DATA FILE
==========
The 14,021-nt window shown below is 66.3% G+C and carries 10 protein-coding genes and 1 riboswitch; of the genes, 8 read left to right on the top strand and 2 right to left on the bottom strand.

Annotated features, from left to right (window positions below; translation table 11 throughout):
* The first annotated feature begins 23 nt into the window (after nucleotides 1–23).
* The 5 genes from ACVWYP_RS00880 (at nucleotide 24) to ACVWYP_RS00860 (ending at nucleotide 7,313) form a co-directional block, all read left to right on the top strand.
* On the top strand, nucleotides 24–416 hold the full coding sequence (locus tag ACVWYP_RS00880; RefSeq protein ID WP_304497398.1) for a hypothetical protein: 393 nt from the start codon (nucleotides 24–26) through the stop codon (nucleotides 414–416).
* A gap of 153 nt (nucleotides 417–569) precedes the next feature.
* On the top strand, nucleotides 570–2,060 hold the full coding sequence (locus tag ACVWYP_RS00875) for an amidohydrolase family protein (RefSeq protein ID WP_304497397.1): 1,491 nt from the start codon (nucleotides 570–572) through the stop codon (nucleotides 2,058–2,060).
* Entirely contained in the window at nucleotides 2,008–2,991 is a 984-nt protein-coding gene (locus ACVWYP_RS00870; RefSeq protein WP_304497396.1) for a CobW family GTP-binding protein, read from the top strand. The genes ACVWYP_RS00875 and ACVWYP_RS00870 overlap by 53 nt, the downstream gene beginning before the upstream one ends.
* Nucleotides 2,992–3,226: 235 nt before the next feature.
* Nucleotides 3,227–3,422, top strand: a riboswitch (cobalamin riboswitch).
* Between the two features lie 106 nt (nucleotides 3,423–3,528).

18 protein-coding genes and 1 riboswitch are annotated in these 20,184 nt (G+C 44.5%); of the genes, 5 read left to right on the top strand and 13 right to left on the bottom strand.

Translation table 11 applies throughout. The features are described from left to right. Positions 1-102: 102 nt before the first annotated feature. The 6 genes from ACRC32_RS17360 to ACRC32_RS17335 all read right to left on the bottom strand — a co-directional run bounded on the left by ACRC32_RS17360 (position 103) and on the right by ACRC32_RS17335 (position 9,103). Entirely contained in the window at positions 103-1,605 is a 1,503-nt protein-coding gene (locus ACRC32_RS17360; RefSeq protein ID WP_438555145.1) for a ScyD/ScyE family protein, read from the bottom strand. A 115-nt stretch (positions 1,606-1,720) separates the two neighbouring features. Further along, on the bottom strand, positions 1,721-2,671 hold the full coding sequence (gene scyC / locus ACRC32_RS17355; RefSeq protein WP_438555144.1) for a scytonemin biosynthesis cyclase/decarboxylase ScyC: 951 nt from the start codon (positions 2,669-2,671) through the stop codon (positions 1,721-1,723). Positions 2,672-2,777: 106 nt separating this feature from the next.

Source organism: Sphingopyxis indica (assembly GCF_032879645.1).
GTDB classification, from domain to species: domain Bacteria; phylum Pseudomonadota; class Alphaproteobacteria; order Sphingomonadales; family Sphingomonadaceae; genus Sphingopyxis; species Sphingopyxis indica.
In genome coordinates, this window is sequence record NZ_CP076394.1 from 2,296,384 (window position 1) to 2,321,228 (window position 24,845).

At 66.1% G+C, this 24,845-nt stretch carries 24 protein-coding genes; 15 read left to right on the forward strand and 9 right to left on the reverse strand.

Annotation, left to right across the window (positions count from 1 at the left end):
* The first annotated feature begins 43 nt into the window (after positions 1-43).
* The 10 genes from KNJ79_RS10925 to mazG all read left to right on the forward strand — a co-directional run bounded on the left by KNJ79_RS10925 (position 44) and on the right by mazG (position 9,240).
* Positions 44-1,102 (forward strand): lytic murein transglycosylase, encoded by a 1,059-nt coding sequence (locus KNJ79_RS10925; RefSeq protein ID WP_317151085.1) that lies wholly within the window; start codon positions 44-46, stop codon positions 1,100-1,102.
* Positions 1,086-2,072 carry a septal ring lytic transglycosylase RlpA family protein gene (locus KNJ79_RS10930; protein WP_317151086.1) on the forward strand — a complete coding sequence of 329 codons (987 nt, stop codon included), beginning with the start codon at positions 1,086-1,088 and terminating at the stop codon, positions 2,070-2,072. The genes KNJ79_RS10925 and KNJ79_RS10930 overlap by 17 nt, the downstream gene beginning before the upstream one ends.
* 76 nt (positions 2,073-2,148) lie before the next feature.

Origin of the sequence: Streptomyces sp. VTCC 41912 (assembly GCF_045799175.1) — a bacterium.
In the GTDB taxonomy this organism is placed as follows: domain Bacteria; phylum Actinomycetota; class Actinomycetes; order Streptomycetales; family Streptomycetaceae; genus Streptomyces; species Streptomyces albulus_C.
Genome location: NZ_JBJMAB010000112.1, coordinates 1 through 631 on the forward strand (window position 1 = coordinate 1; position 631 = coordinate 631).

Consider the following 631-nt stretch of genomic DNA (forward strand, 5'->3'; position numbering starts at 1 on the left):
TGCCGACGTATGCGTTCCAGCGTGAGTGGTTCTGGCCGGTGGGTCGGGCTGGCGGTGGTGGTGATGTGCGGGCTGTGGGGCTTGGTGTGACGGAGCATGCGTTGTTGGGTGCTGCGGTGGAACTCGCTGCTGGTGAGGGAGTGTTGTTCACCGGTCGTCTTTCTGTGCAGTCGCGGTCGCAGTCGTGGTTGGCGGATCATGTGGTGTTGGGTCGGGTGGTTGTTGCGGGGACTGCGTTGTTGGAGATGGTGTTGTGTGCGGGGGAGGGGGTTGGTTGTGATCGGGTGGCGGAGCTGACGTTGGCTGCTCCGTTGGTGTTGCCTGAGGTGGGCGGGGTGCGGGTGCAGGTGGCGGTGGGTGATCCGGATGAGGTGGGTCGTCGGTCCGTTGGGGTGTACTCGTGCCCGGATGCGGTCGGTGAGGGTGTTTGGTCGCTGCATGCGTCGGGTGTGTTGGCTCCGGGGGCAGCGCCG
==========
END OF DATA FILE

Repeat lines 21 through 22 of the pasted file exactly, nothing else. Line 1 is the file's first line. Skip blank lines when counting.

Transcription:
* Positions 44-1,102 (forward strand): lytic murein transglycosylase, encoded by a 1,059-nt coding sequence (locus KNJ79_RS10925; RefSeq protein ID WP_317151085.1) that lies wholly within the window; start codon positions 44-46, stop codon positions 1,100-1,102.
* Positions 1,086-2,072 carry a septal ring lytic transglycosylase RlpA family protein gene (locus KNJ79_RS10930; protein WP_317151086.1) on the forward strand — a complete coding sequence of 329 codons (987 nt, stop codon included), beginning with the start codon at positions 1,086-1,088 and terminating at the stop codon, positions 2,070-2,072. The genes KNJ79_RS10925 and KNJ79_RS10930 overlap by 17 nt, the downstream gene beginning before the upstream one ends.